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Georges Rouault was born in a basement in a working-class suburb of Paris during a bombardment of the Franco-Prussian War in 1871. Encouraged by his maternal grandfather, he began drawing as a child and was apprenticed to a stained-glass maker at the age of fourteen. At age twenty, Rouault began studying at the École des Beaux-Arts under Gustave Moreau, the Symbolist painter who also taught Henri Matisse. Devastated in 1898 by the death of Moreau who bequeathed his estate to the City of Paris, Rouault was made the curator of the new Musée Gustave Moreau.


When Rouault returned to Paris in 1902 following a breakdown and recuperation in Evian, his style had changed noticeably. That fall with his friends Matisse and Albert Marquet, he founded the Salon d’Automne where he exhibited his work along with the Fauves and Indépendants, two groups of artists not included in the official Salon of the French Academy. After a brief interest in the Fauvist movement, Rouault evolved towards a more sombre style, both in his palette and subject matter. He showed a passion for ceramics, illustration and lithography, but stopped working in aquarelle and started using oil paint for his work instead, heavily influenced by his background in stained-glass craftsmanship. 


Although he briefly flirted with the possibility of monastic life, Rouault finally married Marthe Le Sidaner in 1908, sister of the painter Henri. A pianist, she helped support the family for many years by giving piano lessons. The first of their four children was born in 1909. The next year was very eventful: at 38 he finally had his first solo exhibition at the Galerie Druet in Paris, his work was shown in London and Munich, the State bought a piece of his from the Salon d’Automne for the Musée de Colmar and his second daughter was born. In 1912 the family moved to Versailles where their third child, a son, was born and where Rouault started work on the drawings that were to become the Miserere after his father passed away. The last of his children was born in 1915 during the War.


The dealer, Ambroise Vollard, originally taken with Rouault as a ceramicist, became progressively more interested in all of his production, commissioning pieces and finally becoming his sole dealer in 1917, installing him in a studio on the top floor of his own house. Vollard commissioned Rouault to produce a hundred images for a two-volume project entitled Miserere et Guerre, which would appear with text by the poet André Suarès. Rouault started the series, which became one of his best-known works, in 1914 and continued working on it through World War I and again from 1922 until 1927.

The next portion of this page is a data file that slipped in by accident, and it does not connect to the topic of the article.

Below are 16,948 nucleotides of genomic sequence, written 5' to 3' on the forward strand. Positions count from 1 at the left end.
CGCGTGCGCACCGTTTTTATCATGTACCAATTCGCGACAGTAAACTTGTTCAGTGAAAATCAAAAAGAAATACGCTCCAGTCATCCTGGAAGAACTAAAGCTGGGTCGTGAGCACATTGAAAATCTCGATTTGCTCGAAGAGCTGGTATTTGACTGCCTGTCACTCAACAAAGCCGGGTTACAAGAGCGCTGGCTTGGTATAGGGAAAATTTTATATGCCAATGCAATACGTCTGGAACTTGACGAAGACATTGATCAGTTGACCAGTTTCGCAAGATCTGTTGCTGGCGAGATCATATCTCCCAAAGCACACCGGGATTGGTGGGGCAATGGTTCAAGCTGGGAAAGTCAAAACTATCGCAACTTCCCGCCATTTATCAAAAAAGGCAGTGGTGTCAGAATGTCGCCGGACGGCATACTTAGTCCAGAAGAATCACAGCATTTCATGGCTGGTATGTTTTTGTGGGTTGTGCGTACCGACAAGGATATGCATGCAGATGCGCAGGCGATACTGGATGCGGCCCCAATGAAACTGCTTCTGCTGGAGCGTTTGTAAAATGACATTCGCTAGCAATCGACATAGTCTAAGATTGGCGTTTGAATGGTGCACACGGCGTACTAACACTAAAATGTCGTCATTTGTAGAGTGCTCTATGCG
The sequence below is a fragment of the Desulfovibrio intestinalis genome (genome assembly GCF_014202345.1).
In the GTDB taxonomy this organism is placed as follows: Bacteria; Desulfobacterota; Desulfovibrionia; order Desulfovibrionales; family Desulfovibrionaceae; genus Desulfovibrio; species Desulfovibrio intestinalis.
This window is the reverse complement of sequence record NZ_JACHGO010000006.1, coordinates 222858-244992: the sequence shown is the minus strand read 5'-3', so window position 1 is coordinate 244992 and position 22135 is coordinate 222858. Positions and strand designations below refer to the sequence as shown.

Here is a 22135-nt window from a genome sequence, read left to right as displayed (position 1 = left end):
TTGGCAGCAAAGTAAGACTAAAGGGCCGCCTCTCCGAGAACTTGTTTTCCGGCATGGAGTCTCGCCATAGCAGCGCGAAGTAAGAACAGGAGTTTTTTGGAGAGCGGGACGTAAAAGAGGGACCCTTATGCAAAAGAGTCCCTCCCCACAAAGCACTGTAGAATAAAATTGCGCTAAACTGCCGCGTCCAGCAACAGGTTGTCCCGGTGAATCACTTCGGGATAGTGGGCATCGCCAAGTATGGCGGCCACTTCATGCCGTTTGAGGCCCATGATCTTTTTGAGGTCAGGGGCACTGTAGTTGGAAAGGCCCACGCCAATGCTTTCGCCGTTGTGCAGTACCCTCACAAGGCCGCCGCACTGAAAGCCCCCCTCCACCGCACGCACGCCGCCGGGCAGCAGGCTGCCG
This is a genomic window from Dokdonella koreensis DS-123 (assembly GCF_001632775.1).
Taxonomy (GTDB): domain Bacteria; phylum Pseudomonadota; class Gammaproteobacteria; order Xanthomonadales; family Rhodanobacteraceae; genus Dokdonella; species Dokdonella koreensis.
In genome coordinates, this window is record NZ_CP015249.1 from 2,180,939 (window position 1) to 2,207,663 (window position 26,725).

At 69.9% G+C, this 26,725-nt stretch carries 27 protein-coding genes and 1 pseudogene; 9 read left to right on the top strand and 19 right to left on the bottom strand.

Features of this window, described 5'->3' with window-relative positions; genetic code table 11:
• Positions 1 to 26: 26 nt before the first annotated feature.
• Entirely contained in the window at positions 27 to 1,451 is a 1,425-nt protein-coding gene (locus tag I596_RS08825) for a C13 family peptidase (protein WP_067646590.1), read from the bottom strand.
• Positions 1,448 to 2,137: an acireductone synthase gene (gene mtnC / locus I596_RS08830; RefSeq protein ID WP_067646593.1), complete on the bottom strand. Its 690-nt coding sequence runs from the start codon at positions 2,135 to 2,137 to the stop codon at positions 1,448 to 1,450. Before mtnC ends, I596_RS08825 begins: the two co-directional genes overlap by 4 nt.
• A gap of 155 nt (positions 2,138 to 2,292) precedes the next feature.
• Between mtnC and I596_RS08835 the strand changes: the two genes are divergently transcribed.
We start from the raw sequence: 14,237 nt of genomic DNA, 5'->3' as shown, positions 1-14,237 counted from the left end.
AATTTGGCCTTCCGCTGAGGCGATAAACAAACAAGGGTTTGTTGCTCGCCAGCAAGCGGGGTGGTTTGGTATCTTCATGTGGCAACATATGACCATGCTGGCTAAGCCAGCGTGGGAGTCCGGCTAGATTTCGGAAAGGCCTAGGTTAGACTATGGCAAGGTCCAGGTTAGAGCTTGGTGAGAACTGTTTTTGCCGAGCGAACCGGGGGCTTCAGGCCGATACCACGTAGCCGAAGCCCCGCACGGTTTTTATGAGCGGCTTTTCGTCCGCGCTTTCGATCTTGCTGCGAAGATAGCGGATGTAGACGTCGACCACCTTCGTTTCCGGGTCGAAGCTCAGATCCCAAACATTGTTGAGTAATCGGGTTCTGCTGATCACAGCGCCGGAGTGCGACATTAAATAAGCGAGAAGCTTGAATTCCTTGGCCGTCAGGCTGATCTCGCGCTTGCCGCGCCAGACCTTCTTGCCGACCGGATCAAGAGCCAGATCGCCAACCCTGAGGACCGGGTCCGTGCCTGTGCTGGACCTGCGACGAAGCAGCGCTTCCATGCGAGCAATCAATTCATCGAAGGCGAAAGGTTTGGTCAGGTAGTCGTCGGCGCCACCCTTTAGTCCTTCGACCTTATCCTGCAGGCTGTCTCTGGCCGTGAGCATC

Vollard and his family, who sealed the studio after his death in a car accident in 1939, retained control of the images as well as other work until 1948, at which time Rouault prevailed in court and then published his collection of prints as a single volume entitled Miserere. Of 700 unfinished canvases returned to him as a result of this court decision, he burnt 315 before witnesses, saying that he was too old at 77 to ever be able to finish them.


Despite the impressive quality, volume and diversity of his work, Rouault became widely known only at the dawn of WWII. The first monograph on his work was published in 1921 but his work continued to polarize the critics. Even in 1930, the French government refused to comply with the Musée du Luxembourg’s request to purchase a painting. However, his international reputation continued to develop. Rouault received major recognition for his work in 1937 when an important retrospective of his paintings was shown at the Petit Palais during the Paris World's Fair to tremendous public enthusiasm. By 1946, his work had been celebrated in major exhibitions at MoMA in New York and the Tate in London.  


In 1951 at 80, Rouault was made a Commander of the Légion d’Honneur, France’s highest accolade. In February 1958, Rouault died and, by government decree, was given a state funeral at the Church of St-Germain-des-Près.


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